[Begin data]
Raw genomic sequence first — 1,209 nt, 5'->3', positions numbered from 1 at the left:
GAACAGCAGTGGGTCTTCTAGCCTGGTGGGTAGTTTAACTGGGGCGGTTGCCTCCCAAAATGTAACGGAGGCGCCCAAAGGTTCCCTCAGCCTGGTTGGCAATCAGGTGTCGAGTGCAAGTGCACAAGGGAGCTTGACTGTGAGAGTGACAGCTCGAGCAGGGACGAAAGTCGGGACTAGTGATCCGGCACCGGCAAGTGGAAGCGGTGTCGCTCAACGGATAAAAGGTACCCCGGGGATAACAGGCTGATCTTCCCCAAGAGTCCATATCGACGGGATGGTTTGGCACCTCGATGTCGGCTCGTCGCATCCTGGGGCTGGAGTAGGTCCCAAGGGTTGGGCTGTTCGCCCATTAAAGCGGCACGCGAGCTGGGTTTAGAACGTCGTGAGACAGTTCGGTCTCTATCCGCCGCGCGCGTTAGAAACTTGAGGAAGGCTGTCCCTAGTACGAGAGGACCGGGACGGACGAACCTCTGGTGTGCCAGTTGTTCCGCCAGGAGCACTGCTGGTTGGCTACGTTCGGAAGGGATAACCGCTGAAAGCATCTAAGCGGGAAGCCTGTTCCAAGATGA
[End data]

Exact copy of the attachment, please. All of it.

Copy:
Raw genomic sequence first — 1,209 nt, 5'->3', positions numbered from 1 at the left:
GAACAGCAGTGGGTCTTCTAGCCTGGTGGGTAGTTTAACTGGGGCGGTTGCCTCCCAAAATGTAACGGAGGCGCCCAAAGGTTCCCTCAGCCTGGTTGGCAATCAGGTGTCGAGTGCAAGTGCACAAGGGAGCTTGACTGTGAGAGTGACAGCTCGAGCAGGGACGAAAGTCGGGACTAGTGATCCGGCACCGGCAAGTGGAAGCGGTGTCGCTCAACGGATAAAAGGTACCCCGGGGATAACAGGCTGATCTTCCCCAAGAGTCCATATCGACGGGATGGTTTGGCACCTCGATGTCGGCTCGTCGCATCCTGGGGCTGGAGTAGGTCCCAAGGGTTGGGCTGTTCGCCCATTAAAGCGGCACGCGAGCTGGGTTTAGAACGTCGTGAGACAGTTCGGTCTCTATCCGCCGCGCGCGTTAGAAACTTGAGGAAGGCTGTCCCTAGTACGAGAGGACCGGGACGGACGAACCTCTGGTGTGCCAGTTGTTCCGCCAGGAGCACTGCTGGTTGGCTACGTTCGGAAGGGATAACCGCTGAAAGCATCTAAGCGGGAAGCCTGTTCCAAGATGA